You may have seen him recently sitting in with Black Honey, but didn’t realize it. Or maybe you saw him pounding keys at a Big Nazo gig, but didn’t know it was him ’cuz, well, they wear fake heads. Or maybe you caught him backing Diane Blue, but were too busy listening to Diane to wonder who that great piano player was. If you’re looking, you’ve seen him with the Top Cats, and then, just maybe, you could put a name to the face. The fact is Johnny Juxo is one of those local heroes you don’t recognize readily. But that doesn’t make him any less critical to the scene. Few musicians in and around the area are as invested and integral to the scene as he is. A few years ago, I called Juxo one of the hardest-working men in local music, and he continues to keep up that pace today. “I’m grateful for the chance to do so,” he says.
Juxo began in the punk and post-punk scene oh-so-long ago, with some near-hits and wild misses, including the Mumbling Skulls, Big World, and the Flying Ditchdiggers. But what he did earn was experience, time on the keys, which today has allowed him to guest on a vast array of projects, from loud rock and theatrical craziness to jazz, blues, R&B, and swing. Heck, there isn’t much this piano player can’t do and do well. Today, many projects keep him busy, especially Big Nazo, which plays big shows on big stages and includes travel. “I’ve got a handle on the show and every now and then the band adds a new song or two,” he says. But it’s not so taxing, fortunately, that he can’t make time for other pursuits, a fact important to his involvement. He gets together with his Ditchdigger buddies once in a while, sits in with Otis Read down in Newport, and welcomes whatever else, studio or live, comes his way.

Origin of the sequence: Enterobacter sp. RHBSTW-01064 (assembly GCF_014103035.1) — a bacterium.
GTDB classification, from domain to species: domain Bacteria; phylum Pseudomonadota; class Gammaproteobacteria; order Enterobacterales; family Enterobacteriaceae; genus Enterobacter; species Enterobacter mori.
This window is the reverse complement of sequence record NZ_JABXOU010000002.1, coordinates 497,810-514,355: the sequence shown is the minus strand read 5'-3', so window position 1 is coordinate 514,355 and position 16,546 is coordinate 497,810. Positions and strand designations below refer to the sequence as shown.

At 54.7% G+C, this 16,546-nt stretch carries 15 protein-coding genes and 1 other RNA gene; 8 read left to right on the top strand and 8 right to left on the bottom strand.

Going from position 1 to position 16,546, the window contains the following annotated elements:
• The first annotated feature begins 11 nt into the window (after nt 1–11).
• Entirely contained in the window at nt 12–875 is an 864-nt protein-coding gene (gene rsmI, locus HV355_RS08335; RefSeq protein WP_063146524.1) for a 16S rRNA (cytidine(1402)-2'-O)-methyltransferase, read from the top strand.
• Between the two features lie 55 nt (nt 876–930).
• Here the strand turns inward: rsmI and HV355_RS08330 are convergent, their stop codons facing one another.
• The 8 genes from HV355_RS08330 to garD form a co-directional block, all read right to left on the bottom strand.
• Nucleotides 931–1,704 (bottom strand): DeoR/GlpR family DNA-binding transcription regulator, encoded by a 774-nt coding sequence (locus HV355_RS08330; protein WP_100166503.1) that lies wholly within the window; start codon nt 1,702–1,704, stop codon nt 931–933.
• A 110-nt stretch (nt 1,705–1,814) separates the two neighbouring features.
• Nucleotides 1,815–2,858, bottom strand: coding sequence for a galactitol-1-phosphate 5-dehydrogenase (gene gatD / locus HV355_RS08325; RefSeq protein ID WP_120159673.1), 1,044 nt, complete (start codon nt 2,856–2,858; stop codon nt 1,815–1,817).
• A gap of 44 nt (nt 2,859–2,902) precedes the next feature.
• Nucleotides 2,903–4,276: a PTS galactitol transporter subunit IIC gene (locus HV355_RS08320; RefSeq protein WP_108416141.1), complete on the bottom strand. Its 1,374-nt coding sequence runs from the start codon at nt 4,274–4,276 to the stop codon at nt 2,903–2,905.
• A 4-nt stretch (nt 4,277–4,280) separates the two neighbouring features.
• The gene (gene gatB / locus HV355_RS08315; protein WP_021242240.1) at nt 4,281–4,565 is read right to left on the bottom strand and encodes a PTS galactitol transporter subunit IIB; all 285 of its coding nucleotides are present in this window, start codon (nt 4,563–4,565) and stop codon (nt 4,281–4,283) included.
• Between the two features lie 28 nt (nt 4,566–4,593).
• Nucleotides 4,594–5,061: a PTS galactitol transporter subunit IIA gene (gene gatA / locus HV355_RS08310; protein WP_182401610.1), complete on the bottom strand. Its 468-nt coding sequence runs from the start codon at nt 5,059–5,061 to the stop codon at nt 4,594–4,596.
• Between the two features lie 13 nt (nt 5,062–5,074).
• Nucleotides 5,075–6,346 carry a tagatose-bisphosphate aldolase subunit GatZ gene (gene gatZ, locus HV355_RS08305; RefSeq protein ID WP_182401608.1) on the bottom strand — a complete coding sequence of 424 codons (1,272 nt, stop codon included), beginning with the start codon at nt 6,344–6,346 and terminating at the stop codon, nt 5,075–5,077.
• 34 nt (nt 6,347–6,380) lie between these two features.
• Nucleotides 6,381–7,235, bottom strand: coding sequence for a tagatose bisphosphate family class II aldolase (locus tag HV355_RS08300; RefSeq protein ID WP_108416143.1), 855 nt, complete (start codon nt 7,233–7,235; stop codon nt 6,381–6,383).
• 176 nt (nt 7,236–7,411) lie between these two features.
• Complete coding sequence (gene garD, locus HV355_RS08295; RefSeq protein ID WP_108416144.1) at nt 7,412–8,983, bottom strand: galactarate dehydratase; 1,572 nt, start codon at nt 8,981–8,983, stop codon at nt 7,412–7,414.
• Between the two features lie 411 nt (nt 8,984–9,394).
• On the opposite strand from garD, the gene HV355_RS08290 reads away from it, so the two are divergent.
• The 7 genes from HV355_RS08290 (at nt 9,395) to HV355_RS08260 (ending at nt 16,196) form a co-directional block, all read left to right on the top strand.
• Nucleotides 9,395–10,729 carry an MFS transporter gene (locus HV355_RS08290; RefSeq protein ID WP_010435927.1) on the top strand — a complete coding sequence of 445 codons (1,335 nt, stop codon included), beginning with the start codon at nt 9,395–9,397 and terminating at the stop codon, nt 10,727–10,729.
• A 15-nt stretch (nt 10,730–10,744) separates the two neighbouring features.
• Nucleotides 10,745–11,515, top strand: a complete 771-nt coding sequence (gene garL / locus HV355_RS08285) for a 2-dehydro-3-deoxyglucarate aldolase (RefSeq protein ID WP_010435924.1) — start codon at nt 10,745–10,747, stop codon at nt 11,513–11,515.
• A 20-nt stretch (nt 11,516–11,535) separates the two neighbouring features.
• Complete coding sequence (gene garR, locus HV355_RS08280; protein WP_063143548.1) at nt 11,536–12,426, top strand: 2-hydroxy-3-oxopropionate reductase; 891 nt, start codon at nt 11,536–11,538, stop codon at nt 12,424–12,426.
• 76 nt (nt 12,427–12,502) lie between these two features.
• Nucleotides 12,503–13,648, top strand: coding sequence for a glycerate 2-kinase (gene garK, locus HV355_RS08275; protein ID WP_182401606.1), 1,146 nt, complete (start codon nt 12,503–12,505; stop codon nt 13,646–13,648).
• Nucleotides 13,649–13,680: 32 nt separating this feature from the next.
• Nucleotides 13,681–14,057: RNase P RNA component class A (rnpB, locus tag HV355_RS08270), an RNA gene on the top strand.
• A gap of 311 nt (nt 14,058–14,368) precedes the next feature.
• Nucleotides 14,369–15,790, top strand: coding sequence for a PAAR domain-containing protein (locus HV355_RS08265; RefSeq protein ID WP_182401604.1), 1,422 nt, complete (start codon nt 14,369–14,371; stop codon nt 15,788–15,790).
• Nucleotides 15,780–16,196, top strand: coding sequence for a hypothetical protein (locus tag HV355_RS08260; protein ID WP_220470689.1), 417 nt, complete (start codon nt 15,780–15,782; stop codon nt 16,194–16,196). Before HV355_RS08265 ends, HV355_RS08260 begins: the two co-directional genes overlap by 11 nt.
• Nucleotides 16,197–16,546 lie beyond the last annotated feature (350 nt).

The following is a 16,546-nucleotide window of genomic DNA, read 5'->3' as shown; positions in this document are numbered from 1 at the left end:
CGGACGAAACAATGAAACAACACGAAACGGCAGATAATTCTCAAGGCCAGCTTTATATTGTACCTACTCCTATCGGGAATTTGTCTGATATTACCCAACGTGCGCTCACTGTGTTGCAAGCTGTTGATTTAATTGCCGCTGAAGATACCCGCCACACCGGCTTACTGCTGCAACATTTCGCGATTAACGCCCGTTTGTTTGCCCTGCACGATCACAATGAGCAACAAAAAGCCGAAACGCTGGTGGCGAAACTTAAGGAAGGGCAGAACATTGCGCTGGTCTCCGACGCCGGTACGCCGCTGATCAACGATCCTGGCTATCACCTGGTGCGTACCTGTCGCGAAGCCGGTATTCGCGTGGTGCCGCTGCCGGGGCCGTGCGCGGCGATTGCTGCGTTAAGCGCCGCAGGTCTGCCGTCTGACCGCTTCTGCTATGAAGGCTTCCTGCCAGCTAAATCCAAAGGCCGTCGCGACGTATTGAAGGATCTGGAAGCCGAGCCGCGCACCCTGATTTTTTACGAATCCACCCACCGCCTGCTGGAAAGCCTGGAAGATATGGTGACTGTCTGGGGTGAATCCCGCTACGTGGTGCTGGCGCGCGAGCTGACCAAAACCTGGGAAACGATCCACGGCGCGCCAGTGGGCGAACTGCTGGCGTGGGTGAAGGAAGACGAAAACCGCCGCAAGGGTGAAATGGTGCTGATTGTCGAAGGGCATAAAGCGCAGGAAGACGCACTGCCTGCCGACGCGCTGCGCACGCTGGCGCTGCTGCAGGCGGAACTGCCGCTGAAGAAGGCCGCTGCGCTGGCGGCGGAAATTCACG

“My biggest love right now and ultimate plan for this year is to continue to write and find songs for Top Cats,” says Juxo. “There’s a lot about the Dixieland-swing-jazz, three-vocal approach that keeps Jan [Schmidt], Tommy [Casso], and me playing both small rooms and big halls as often as we possibly can. It’s been going for about two years now and I’d love to see that keep growing.”
With his rock background, Johnny still loves the one-set-and-out action of hot ’n’ heavy club nights. Black Honey, led by Don McCann, is Juxo’s rock vehicle. “It’s original and it’s challenging,” he admits. “It’s got a modern/retro style, like the Black Crowes 10 years ago.” Lately, the band’s peppered its originals with telling covers like Tull’s “Hymn 43” and Humble Pie’s “99 Lbs.” “It’s a chance for me to play loud and rock. It’s not my music, but it’s a chance to use both my keyboards to add as much as I can create, and have it go out to a new generation of rock audience.
“I guess I could spend all my time working on my main musical muse,” he continues, “but I enjoy everything I do. Playing and recording and performing with as many talented people as possible is a great way to express yourself and grow as a musician. It’s all helping to keep me where I want to be, which is playing music I love.”